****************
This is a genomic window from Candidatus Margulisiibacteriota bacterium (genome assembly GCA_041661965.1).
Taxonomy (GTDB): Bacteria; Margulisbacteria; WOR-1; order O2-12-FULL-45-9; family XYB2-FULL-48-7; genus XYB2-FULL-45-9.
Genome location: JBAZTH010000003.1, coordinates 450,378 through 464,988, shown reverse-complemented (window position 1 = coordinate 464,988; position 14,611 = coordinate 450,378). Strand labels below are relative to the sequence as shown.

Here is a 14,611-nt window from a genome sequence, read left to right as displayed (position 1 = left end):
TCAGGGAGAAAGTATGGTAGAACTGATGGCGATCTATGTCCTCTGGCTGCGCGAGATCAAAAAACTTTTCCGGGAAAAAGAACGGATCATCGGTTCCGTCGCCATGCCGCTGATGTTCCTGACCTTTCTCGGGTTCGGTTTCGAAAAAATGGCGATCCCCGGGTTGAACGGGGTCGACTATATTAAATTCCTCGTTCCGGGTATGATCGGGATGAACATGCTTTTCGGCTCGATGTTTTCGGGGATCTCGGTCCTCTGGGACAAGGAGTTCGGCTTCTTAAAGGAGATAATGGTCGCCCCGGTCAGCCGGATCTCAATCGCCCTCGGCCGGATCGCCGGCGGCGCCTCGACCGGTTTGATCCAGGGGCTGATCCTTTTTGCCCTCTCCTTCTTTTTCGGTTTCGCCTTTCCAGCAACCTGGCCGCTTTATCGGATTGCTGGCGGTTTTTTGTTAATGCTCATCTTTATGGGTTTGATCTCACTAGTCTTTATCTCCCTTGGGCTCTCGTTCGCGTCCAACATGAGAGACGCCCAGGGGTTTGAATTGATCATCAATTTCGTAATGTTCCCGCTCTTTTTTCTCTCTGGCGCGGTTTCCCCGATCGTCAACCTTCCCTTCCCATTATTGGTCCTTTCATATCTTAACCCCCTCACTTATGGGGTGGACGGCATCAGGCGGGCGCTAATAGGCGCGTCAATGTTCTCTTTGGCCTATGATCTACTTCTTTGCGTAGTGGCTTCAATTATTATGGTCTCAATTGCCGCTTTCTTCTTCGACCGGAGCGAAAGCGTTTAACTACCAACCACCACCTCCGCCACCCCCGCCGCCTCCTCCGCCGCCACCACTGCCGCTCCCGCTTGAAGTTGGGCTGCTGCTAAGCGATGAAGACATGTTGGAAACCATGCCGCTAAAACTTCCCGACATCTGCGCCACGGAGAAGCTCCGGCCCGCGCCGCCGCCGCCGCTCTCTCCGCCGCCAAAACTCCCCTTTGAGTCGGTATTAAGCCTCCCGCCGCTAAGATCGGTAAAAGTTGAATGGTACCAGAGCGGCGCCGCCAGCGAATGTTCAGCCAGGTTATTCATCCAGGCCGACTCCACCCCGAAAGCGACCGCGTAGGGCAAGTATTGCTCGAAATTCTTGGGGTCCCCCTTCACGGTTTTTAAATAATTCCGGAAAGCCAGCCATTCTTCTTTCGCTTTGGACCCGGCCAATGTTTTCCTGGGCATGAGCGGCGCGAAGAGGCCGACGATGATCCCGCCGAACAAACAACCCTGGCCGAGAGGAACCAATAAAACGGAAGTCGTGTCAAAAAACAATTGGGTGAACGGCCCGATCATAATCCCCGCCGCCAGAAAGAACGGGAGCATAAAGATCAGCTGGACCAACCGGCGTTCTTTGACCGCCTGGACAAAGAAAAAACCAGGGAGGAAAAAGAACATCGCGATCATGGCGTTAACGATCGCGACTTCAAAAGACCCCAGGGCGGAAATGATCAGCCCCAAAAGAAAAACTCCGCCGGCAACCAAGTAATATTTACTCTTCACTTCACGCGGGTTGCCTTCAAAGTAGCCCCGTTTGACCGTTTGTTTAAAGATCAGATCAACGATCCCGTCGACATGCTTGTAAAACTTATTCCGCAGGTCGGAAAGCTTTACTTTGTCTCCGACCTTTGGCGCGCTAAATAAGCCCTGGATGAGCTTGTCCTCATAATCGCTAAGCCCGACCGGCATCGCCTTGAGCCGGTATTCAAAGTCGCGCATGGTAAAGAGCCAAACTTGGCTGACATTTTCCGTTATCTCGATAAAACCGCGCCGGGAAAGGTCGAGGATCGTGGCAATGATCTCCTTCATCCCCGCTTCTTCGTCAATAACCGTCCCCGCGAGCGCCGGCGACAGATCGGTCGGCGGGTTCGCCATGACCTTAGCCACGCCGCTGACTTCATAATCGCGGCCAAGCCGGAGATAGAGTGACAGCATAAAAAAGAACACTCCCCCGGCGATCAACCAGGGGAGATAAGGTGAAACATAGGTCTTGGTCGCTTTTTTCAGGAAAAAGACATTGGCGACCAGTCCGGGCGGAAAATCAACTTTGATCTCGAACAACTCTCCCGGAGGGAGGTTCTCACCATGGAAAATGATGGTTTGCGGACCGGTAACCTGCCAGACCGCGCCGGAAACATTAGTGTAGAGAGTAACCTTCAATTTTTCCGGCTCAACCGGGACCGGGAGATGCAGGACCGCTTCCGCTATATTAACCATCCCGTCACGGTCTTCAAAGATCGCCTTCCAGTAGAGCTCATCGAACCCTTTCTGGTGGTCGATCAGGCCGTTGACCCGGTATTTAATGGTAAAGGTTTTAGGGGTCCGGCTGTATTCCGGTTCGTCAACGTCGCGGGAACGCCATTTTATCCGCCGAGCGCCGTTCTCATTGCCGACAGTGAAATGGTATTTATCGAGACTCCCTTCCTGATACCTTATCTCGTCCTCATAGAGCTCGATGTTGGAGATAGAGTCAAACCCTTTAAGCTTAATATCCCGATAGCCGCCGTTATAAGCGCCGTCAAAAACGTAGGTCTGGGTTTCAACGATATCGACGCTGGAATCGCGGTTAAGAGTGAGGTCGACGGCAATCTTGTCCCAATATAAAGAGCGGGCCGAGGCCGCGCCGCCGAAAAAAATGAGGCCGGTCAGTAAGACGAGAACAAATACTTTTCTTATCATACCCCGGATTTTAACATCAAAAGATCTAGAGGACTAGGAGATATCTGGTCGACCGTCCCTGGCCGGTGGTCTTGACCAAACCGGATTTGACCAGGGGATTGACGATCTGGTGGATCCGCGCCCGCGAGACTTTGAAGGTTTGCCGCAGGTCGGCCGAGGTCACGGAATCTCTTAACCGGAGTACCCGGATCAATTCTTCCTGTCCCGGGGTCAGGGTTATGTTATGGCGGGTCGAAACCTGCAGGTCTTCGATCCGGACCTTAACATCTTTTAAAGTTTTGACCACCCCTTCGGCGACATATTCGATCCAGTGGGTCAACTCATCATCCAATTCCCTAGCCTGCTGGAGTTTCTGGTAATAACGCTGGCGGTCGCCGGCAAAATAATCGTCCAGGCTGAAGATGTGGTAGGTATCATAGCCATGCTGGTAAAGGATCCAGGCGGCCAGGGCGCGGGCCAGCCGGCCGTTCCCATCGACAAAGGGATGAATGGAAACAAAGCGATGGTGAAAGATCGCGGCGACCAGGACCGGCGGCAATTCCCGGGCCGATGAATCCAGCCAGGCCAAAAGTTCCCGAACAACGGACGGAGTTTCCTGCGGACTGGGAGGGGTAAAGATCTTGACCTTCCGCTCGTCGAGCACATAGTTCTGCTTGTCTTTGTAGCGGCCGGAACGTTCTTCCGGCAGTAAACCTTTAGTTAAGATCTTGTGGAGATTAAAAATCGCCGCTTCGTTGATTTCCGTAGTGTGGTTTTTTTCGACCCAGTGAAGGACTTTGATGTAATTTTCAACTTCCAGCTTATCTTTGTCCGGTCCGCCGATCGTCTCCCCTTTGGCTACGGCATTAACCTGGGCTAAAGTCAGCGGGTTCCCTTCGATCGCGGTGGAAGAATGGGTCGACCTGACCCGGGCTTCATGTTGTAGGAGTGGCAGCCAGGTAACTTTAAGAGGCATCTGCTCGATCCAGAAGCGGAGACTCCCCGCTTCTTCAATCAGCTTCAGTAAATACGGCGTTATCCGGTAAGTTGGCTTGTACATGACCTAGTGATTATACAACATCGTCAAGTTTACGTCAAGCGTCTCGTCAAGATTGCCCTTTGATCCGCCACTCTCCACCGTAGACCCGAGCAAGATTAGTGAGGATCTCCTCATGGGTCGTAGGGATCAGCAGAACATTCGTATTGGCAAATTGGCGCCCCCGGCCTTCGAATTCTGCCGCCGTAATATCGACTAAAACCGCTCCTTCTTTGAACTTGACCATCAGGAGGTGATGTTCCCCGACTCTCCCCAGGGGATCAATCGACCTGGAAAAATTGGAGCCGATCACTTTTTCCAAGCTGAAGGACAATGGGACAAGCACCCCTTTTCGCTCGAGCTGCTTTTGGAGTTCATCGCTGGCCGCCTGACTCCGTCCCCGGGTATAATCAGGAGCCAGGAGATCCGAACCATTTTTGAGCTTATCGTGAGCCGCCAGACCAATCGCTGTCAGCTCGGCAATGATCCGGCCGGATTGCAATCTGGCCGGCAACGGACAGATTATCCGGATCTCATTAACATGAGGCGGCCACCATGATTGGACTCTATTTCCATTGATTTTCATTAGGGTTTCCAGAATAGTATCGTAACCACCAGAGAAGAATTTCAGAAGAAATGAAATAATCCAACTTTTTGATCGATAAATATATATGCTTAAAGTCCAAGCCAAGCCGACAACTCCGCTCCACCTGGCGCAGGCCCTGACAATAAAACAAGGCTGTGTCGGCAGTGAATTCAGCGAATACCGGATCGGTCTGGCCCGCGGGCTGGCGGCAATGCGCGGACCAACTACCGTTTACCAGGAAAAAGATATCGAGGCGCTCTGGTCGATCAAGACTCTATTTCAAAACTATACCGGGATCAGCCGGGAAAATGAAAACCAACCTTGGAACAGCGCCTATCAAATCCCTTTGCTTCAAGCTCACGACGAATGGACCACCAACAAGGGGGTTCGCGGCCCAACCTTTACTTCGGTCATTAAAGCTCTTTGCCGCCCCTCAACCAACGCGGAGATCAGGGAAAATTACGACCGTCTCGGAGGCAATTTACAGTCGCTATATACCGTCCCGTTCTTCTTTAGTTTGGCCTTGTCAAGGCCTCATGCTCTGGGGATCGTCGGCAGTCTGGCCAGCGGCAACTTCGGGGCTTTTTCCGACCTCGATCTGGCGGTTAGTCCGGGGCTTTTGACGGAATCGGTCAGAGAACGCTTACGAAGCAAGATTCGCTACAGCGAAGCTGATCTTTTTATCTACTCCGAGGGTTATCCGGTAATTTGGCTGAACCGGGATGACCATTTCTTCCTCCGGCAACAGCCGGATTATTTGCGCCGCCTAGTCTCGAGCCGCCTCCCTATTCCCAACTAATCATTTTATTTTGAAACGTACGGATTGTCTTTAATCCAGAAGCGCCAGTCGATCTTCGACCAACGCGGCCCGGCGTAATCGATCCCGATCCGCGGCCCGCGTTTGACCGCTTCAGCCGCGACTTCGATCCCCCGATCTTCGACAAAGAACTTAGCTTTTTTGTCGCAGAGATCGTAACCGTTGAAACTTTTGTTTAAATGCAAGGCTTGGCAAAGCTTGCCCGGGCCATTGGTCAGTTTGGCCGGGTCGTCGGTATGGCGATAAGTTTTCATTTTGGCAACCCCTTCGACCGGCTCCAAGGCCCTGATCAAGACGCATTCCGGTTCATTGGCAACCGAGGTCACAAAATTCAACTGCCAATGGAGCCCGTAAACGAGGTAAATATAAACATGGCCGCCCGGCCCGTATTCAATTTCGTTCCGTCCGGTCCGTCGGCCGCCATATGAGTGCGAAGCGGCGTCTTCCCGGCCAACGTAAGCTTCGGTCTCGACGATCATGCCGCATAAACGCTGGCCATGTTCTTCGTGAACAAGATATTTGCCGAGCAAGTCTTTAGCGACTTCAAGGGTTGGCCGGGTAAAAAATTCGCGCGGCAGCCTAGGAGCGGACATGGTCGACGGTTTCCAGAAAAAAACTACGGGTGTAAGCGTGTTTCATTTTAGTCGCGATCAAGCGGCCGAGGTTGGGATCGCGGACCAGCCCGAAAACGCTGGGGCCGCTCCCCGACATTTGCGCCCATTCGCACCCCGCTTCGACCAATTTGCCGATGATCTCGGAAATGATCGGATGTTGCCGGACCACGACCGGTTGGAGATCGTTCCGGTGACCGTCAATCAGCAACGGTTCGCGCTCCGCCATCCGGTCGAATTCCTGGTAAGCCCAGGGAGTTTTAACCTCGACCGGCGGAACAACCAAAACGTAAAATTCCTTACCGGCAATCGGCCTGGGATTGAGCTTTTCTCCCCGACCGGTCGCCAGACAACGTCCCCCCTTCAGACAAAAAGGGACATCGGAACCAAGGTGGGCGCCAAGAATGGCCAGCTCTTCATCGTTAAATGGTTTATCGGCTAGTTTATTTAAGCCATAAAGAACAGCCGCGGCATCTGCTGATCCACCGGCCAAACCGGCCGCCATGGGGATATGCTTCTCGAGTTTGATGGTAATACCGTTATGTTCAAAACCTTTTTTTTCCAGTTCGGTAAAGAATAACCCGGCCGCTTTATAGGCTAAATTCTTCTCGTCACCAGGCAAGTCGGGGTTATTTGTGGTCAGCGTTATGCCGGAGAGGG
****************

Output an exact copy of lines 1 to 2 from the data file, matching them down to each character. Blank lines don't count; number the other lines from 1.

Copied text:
This is a genomic window from Candidatus Margulisiibacteriota bacterium (genome assembly GCA_041661965.1).
Taxonomy (GTDB): Bacteria; Margulisbacteria; WOR-1; order O2-12-FULL-45-9; family XYB2-FULL-48-7; genus XYB2-FULL-45-9.